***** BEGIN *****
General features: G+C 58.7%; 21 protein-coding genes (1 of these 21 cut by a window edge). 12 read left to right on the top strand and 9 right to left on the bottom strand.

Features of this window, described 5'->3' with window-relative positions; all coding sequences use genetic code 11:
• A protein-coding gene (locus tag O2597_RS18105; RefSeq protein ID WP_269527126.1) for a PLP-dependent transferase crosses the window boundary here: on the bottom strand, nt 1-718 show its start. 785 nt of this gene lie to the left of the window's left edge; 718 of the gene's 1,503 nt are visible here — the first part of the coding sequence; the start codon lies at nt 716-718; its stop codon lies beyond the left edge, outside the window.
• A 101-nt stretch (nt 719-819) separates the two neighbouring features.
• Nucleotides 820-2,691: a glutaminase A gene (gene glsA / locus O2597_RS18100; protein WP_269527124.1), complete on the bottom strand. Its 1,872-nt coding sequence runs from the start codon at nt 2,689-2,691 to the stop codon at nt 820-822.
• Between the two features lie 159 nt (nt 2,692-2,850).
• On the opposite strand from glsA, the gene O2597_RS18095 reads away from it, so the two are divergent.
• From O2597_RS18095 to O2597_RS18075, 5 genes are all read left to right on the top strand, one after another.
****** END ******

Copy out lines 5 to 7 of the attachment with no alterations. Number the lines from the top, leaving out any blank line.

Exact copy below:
• Nucleotides 820-2,691: a glutaminase A gene (gene glsA / locus O2597_RS18100; protein WP_269527124.1), complete on the bottom strand. Its 1,872-nt coding sequence runs from the start codon at nt 2,689-2,691 to the stop codon at nt 820-822.
• Between the two features lie 159 nt (nt 2,692-2,850).
• On the opposite strand from glsA, the gene O2597_RS18095 reads away from it, so the two are divergent.